t.s.: I work pretty slavishly for my art, get up early and go straight for the coffee. I live above a good coffee shop so that works well for me. While I’m working I really like to listen to podcasts, it’s a great way to absorb a heap of information while getting work done at the same time. If not a decent podcast then music works just as well.

I start a drawing with a very basic pencil sketch to get an idea of the shapes etc, not trying to get anything too perfect. Once the sketch is done I come in with a pen and do all of the outlines and after that move on to a fairly thin pen to fill in the shading. I’m a big fan of allowing things to change as I draw and not sticking religiously to the first idea I had, this works well for my style since most of my stuff is pretty surreal.

c.: Ah, the creative process always begs for us to allow it be what it will; I love that. What kind of paper do you work on? And, podcasts as a listening preference, do share some please?

t.s.: Generally, I choose a hot pressed paper of at least 150 gsm. I go for hot pressed so there isn’t much of a texture to interfere with the fine details of my work, I do love paper with a nice texture though. I like heavier weight papers because the ink doesn’t bleed through to the back and it just feels nicer to work on.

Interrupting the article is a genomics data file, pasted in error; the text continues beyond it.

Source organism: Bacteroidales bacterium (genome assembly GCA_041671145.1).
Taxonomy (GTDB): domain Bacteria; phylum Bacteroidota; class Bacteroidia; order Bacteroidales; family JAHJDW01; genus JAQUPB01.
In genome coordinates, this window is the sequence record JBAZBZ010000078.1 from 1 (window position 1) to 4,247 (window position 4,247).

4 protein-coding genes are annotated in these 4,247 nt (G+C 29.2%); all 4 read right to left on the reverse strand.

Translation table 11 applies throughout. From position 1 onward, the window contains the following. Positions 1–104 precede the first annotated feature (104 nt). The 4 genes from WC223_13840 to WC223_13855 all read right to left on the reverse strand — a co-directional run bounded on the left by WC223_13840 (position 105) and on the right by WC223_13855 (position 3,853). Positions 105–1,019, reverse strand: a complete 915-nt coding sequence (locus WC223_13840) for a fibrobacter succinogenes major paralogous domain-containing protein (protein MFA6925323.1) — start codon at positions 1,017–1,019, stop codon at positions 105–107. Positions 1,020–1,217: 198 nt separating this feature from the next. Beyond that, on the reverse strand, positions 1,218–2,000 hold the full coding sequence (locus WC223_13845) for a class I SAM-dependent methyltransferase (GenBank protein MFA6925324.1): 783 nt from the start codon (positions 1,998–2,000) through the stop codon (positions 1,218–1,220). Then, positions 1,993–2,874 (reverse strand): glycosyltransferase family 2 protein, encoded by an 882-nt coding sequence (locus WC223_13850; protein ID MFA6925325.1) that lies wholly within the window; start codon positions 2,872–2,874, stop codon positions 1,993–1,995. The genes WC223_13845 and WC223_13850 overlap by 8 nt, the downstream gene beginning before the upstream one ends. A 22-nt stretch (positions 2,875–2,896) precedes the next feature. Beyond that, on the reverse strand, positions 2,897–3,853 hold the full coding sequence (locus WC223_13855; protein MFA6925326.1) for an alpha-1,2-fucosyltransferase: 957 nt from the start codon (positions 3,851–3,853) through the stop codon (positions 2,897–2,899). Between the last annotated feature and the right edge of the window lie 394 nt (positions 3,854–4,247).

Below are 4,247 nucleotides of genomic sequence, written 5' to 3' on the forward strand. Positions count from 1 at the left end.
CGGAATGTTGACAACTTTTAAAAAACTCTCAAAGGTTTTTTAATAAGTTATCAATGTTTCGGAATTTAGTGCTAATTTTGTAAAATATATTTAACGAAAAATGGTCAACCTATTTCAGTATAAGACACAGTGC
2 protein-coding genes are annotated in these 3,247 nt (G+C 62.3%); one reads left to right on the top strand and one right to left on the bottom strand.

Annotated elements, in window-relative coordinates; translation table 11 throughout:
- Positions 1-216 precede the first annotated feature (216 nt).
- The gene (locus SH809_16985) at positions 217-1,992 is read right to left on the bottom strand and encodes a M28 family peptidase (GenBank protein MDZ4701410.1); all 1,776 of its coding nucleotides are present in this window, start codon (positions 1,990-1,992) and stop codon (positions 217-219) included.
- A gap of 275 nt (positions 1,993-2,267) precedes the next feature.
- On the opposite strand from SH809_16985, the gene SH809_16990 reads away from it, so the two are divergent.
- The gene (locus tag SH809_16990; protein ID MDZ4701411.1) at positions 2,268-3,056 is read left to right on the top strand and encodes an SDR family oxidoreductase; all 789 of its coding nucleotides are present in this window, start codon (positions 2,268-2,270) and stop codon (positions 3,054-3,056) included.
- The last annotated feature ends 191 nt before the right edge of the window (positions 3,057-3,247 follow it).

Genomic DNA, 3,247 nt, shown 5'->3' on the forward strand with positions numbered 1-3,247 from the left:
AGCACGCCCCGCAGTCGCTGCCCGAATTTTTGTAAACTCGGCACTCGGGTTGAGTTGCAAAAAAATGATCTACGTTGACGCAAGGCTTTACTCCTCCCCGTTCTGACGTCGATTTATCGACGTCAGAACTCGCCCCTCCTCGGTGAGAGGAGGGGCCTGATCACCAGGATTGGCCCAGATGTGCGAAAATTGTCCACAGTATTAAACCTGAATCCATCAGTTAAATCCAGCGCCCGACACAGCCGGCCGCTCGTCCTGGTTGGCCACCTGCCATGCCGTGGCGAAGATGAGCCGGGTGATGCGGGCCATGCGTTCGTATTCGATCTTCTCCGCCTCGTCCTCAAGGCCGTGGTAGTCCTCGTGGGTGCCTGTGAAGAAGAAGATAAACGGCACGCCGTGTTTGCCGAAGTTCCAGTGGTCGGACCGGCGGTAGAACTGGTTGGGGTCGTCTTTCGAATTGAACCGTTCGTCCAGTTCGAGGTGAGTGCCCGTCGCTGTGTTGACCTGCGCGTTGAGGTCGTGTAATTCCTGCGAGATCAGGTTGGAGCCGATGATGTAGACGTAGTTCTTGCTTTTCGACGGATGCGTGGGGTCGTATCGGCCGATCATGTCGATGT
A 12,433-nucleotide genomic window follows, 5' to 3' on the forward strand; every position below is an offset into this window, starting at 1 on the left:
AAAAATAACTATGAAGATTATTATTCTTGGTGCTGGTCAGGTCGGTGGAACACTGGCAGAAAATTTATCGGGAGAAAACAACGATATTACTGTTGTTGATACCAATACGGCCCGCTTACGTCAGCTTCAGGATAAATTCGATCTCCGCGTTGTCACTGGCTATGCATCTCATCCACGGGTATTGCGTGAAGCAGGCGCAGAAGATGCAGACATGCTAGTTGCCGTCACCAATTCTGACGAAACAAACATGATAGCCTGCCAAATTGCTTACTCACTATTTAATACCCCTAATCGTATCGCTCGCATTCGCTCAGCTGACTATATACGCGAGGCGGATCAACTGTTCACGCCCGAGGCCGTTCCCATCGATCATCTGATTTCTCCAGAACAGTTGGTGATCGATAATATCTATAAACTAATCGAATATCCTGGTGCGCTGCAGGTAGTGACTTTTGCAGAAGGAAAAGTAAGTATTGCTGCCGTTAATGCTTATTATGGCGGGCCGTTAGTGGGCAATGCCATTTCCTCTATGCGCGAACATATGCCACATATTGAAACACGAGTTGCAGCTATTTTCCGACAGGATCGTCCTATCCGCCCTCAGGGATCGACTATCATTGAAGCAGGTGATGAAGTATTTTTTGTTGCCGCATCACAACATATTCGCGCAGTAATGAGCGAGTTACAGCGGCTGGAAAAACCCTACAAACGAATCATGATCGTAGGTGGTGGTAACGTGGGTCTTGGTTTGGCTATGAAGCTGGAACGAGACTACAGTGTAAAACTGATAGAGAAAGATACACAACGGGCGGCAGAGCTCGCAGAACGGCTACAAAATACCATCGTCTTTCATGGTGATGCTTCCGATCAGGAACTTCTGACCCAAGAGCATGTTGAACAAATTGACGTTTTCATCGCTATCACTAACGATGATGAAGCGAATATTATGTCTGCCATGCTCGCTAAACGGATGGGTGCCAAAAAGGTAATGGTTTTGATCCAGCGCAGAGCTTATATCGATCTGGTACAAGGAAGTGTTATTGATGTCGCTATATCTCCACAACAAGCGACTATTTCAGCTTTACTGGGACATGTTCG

Yeah podcasts work great for me for a couple of reasons. It’s quite time consuming to fill in a lot of detail and can be very monotonous, I also get bored pretty easily so having something like a podcast to listen to definitely helps with that. Secondly I just love learning things and these days there are some seriously great podcasts around, it’s like school but fun. I’d recommend “The Joe Rogan Experience” for sure, it’s becoming very popular. Also “Tangentially Speaking”, “The Duncan Trussell Family Hour” and “London Real” are great.

c.: I can’t wait to check these out. Thanks for sharing, I’m sure readers will appreciate them too. When it comes to coffee shops curating art, many exhibitions are akin to the value of art in a museum. What do you think the value of art is to coffee shop culture?

t.s.: I think they go hand in hand, they’re perfect for each other. Specialty coffee shops tend to attract a type of person who appreciates art so it’s a big part of coffee culture. The people working in these shops are passionate about what they do and that brings about other passionate people. From the artists perspective this is great, coffee shops are one of the best places to exhibit because there are people in and out all day who will see your work.

c.: How does it feel knowing that as you’re exhibiting, people can consume not just a beverage but art as well?

t.s.: That’s one of the best parts about exhibiting in a coffee shop, the customers are more likely to allow themselves the time to appreciate and really get into your work. Plus they’ll be in a really good mood after their coffee!

You can see more of Mr. Shaw’s work here.